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From the Principal

Fri , 25/03/2022

Dear Parents

Harmony Day
The Primary Campus was awash with orange as we celebrated Harmony Day.  Both our College campuses celebrate our cultural diversity, inclusiveness, respect and sense of belonging for everyone, several times throughout the year and Harmony Day has become an important day in our Primary Campus calendar.

It has been widely reported in the media that positive cases of COVID-19 are on the increase, especially in schools.  Schools have become high risk places for COVID-19 and we are experiencing significant absenteeism amongst our staff and students.

Students and staff returning from our recent camps are also experiencing symptoms with some positive cases reported.  With COVID-19 widespread in our community it is important for all of us to ensure we are observing COVID-19 hygiene protocols, constantly monitoring for symptoms, and considering wearing a mask.

The College purchased Infection Protection equipment earlier this year and classrooms, offices, sickbays and public areas are regularly treated to help prevent the spread of the virus.  In addition to this, it is vitally important that students, parents and staff displaying symptoms or feeling unwell, do not attend the College.

The following links to the Queensland Government Coronavirus (COVID-19) website are provided for your information:
Queensland Government Coronavirus (COVID-19) website
Symptoms of Coronavirus (COVID-19)
First Steps if you have COVID-19
Close Contacts – Coronavirus (COVID-19)

Easter Service and Inter-Clan Cross Country
On Thursday next week we will welcome the Year 4 – 6 students to the Secondary Campus for our Easter Service and Cross Country.  It is one of the few occasions where Primary and Secondary students come together in their Clans.  Parents are welcome to attend both of these events.  The Easter Service will be held in the Dome at 9:15am with plenty of fresh air and room for distancing and the Cross Country will follow shortly after with the start and finish line on the Secondary Oval.

It has been a most disrupted term.  I wish everyone a happy and holy Easter and I hope and pray that we can all return to a less disruptive Term 2.

My Best wishes

From the Chaplain:
It was great to have a few days away this week with the Year 10 students at the massive Emu Gully complex near Helidon. The opportunity to chat with their teachers in a less formal setting was eagerly taken up by many, and for me, as a newcomer to the College, it was great to meet and learn more about the various personalities within our Year 10 cohort – our ‘leaders of tomorrow.’ The theme of this particular camping experience was “challenge”: a topic always appropriate for teenagers who are still discovering who they really are, deep down, and what their developing bodies can do. Through a series of physically tough (though carefully risk-managed) obstacle courses and the like (including the famous mudbath), the staff and I observed the Year 10 students confront their fears and, more often than not, realise they could handle more than they expected.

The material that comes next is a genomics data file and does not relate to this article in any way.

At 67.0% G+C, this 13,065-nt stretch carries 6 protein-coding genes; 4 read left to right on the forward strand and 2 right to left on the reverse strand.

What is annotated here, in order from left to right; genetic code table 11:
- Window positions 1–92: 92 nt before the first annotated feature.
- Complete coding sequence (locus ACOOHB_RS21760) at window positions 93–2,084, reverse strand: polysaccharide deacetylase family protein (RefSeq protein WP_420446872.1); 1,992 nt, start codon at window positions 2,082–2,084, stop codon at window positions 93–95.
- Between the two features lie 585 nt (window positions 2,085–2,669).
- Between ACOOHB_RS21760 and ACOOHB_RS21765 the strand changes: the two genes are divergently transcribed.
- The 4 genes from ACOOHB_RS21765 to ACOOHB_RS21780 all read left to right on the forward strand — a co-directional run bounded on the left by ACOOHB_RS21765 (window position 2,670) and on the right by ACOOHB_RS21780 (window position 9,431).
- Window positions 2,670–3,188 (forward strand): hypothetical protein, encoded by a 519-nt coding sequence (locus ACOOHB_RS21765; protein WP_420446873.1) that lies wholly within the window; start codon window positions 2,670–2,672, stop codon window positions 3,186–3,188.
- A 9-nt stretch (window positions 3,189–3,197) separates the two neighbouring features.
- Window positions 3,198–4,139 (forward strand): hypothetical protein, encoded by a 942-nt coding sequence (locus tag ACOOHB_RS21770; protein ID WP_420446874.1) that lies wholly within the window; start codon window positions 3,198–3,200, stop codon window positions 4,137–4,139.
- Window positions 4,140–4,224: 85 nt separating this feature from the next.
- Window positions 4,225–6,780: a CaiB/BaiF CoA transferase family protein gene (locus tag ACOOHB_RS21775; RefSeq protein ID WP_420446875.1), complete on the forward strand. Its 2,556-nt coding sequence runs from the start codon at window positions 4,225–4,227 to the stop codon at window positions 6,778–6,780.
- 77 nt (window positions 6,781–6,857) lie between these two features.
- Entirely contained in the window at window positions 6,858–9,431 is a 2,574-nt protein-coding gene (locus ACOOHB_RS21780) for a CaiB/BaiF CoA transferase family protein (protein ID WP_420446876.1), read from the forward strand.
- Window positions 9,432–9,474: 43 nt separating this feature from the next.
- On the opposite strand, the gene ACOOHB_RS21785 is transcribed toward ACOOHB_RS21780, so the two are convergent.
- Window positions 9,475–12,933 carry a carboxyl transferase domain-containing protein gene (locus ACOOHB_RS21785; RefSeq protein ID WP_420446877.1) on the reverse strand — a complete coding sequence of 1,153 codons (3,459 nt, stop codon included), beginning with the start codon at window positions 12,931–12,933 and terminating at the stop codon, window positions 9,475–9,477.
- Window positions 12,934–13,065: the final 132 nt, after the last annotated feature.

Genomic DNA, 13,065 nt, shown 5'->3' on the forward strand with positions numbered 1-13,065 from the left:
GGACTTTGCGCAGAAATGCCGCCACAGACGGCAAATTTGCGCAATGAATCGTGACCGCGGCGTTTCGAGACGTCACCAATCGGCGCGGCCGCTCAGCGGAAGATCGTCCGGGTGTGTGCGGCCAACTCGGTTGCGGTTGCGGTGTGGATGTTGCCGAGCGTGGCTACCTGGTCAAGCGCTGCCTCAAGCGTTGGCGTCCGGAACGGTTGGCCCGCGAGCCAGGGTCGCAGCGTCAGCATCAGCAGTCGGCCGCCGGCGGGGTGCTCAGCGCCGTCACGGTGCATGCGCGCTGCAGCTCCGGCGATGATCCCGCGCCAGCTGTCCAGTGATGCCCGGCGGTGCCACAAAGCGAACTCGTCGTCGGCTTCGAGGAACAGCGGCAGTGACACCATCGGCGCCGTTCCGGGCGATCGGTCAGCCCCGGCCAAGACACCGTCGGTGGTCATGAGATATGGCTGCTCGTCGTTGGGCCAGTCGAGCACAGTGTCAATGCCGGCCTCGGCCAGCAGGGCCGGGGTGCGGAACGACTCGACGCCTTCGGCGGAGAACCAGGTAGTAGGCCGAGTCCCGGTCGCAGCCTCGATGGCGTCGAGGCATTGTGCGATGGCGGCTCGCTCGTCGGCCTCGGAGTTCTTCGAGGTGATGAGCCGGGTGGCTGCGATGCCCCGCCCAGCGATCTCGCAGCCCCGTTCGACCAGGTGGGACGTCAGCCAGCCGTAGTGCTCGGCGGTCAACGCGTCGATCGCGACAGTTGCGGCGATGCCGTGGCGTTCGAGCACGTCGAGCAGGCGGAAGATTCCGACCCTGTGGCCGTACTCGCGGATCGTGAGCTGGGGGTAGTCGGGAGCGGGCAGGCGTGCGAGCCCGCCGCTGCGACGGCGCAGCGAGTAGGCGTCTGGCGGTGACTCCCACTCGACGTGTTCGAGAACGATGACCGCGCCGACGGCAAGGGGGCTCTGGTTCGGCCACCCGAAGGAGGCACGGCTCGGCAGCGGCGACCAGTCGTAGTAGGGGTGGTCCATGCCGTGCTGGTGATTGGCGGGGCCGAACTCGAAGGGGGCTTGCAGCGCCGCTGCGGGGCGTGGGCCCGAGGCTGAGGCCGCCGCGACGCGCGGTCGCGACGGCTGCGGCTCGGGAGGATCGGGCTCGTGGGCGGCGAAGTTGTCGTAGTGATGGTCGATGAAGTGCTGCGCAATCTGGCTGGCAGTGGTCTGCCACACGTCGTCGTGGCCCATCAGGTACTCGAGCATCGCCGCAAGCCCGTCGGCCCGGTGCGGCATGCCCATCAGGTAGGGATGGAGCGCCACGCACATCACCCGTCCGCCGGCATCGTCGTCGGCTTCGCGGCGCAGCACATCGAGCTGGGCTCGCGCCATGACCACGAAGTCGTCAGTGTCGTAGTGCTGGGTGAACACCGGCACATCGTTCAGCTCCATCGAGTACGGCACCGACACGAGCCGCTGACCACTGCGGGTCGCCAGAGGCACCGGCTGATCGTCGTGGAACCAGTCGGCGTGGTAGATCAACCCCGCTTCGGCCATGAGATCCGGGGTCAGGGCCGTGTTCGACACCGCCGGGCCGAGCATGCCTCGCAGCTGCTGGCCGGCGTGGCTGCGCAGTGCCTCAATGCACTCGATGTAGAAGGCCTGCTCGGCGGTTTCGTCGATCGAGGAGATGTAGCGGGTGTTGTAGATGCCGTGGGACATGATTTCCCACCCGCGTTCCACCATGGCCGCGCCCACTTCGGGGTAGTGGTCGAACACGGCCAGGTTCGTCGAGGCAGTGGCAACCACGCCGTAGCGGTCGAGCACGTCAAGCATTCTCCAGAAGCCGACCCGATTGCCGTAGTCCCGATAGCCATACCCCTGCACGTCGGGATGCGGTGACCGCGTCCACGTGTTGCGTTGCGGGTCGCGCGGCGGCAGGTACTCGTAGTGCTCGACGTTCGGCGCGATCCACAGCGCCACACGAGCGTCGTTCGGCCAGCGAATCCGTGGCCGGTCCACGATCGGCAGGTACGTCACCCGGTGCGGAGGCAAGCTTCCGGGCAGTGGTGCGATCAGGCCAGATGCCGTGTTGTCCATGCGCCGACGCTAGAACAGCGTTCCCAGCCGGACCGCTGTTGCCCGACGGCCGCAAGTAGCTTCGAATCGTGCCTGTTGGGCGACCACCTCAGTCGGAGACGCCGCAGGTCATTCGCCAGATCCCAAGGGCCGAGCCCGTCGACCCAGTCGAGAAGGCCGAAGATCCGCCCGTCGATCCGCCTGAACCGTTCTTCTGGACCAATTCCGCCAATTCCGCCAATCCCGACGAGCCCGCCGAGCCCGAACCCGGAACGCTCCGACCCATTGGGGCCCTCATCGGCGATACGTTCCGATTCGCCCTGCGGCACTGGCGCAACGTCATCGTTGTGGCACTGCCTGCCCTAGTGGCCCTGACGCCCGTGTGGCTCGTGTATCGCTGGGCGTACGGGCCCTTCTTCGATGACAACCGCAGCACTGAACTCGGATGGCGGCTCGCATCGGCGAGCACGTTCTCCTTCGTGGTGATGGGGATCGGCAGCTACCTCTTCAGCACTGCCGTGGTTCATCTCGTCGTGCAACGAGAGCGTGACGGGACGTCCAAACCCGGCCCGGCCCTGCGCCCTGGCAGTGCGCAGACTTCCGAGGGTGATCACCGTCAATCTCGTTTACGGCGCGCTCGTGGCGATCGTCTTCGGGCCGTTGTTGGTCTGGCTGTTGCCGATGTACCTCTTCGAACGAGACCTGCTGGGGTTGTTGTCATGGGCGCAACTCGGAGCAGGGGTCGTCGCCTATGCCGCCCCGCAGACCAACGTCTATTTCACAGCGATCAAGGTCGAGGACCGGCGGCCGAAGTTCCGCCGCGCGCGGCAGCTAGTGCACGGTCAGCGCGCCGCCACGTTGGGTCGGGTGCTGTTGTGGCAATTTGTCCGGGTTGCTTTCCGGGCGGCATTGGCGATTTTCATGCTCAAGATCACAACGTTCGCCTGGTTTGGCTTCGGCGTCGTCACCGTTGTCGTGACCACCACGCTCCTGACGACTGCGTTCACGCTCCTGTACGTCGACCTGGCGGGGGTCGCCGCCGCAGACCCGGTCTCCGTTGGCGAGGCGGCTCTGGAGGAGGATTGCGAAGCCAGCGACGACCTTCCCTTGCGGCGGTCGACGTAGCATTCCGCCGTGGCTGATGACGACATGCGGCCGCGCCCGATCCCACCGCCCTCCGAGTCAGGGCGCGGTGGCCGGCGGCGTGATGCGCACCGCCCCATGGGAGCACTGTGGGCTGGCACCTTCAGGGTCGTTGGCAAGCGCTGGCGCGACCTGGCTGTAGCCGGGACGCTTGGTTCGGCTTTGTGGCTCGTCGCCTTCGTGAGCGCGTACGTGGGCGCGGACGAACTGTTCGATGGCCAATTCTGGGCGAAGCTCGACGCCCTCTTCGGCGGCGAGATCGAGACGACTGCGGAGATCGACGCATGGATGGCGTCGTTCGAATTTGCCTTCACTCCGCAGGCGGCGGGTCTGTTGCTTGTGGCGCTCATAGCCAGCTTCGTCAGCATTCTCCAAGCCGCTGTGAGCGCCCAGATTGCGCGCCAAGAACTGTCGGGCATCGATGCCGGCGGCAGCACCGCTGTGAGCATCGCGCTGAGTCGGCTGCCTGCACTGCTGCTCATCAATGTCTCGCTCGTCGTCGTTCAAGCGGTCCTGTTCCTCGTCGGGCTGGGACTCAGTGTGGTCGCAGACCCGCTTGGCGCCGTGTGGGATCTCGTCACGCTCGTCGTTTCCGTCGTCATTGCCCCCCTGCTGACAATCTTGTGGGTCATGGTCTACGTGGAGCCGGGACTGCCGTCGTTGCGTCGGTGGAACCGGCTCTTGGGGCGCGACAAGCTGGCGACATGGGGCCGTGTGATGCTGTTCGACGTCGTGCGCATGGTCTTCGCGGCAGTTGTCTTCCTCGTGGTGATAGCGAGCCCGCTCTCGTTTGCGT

We also frequently found ourselves noticing the natural ‘servant leaders’ in the group. Some people raced away from meals; others stayed to clean up. Some people raced into activities; others stopped to plan their approach and encourage others on. Some people failed at a task and let it drop; others failed at first but tried again and again until they made it through.

As we approach our Palm Sunday and Easter services next week, and the Anzac Day services early next term, Christian thoughts inevitably turn to the sacrifice of Jesus, made once and for all upon the cross, for the forgiveness of sins. In his ultimate sacrificing of himself, Jesus followed his own ‘servant style’ of leadership to its conclusion and fulfilled his own teaching that there is no greater love than laying down one’s life for one’s friends (John 15:13). Although no one died on our camp this week (thankfully), it was wonderful to see so many students strive to do good things for their friends, and to see so many natural ‘servant leaders’ stand out with their small acts of sacrifice. We shall follow the careers of these young leaders with interest and look forward to seeing how they shape their College and other environments in the years ahead.

Peace in Christ
Reverend Jonathan





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